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Cryophobia

Understanding the Fear of Cold

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Updated January 07, 2013

Written or reviewed by a board-certified physician. See About.com's Medical Review Board.

Cryophobia, or the fear of cold, is a relatively complex phobia. Some people are afraid only of cold weather, others of touching cold objects. In addition, the definition of cold varies widely among individuals. Some people with cryophobia fear only items or temperatures that are below freezing, while others are afraid of anything that they perceive as "cold" to the touch.

Cryophobia and Winter Weather

Cryophobia is often worse during the winter months, even for those who specifically fear cold objects. Snow and ice may seem unbearable, while objects that always feel cold, such as metal items, feel even colder during the winter.

However, the sensation of "cold" is different for everyone. It may be difficult for a person who feels cold when the temperature dips below 70 F to understand cryophobia in someone who feels comfortable at 55 F. Yet that person's fear is no less real.

Cryophobia may also be at the heart of the fear of winter activities. Even if you are generally comfortable in colder weather, you might dread spending the day skiing or sledding. You might also worry about something going wrong, possibly finding yourself in a situation where you are feeling cold but are very far away from warm shelter.

Causes of Cryophobia

Cryophobia is more likely to occur in those who have had a significant negative impact from the cold. For example, if you have experienced hypothermia, fallen through the ice, or been stuck in a snow drift, you may be more likely to develop this fear. The negative experience need not have happened to you directly. If someone you know has been impacted by the cold, you may also be likely to develop cryophobia. Even watching news reports of a particularly bad accident can trigger the fear in some people.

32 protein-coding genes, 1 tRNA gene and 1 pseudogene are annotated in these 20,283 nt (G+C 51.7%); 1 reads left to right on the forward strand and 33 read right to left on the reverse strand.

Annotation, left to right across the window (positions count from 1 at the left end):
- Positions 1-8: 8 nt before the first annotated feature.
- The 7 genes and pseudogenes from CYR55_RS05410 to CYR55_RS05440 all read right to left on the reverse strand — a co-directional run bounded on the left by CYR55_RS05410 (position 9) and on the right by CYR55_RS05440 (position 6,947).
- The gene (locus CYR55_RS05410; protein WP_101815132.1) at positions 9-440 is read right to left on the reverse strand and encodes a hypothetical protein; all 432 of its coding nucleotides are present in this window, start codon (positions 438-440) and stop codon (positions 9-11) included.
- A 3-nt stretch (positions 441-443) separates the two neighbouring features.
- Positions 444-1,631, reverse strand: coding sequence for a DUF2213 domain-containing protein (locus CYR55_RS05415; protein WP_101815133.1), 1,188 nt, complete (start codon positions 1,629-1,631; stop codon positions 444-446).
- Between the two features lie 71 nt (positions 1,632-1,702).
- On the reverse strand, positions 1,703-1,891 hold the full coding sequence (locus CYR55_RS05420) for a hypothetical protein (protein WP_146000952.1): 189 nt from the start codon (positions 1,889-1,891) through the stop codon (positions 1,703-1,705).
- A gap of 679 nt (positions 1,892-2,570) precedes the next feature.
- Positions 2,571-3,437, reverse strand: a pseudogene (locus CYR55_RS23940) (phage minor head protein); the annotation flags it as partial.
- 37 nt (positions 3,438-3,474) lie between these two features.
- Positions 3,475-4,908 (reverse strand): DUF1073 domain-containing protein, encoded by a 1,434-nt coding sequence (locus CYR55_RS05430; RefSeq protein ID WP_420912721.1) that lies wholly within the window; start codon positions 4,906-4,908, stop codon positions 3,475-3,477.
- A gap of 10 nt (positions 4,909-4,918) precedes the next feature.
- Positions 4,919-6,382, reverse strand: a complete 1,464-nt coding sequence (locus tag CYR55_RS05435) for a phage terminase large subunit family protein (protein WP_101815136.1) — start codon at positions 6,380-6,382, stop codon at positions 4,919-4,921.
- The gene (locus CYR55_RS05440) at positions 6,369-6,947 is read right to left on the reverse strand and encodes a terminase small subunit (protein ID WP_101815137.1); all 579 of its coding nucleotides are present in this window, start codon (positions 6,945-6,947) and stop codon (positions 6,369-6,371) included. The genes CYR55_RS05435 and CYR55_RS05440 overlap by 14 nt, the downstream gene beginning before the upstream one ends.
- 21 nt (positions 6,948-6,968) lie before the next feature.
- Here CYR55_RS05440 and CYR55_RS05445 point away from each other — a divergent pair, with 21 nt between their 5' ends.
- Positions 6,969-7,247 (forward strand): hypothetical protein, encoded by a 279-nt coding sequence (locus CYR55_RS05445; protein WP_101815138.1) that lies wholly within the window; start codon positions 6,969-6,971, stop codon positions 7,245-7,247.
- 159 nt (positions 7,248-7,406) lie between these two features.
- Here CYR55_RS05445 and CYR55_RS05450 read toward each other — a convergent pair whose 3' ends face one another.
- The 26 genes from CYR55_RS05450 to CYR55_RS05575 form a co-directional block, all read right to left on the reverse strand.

Those who suddenly move or travel from a relatively warm climate to one that is much colder may also be at increased risk. For example, I traveled to Alaska in May 2009. Having grown up in Florida, I felt constantly cold even in the relatively mild 45-55 F temperatures. Although I knew that the weather was not particularly cold and that I was dressed for it, I spent the first week worrying about the fact that I felt cold. Although I was able to adapt and enjoy my trip, I could easily have developed a full-blown phobia.

However, cryophobia can also occur without any previous negative experiences at all. Some people simply perceive cold more sensitively than others, and some interpret it as not only uncomfortable but frightening. A general negative perception could, over time, escalate into a full-blown phobia.

Managing Cryophobia

Many people find that they can manage milder cases of cryophobia with self-help techniques. Dressing warmly, avoiding unnecessary time outdoors, and keeping the house toasty warm can go a long way toward alleviating mild fears. More severe cases, however, can be life-limiting. Some people are unable to travel to school or work, avoid social occasions, and become isolated during the winter. Over time, a severe fear of cold can even lead to additional phobias including agoraphobia.

If your fear is severe, consider seeking professional assistance. Like all phobias, cryophobia responds well to a variety of treatment methods. You may never learn to love ski vacations, but with help and hard work, there is no reason for cryophobia to take over your life.

Source:

American Psychiatric Association. (1994). Diagnostic and statistical manual of mental disorders (4th Ed.). Washington, DC: Author.

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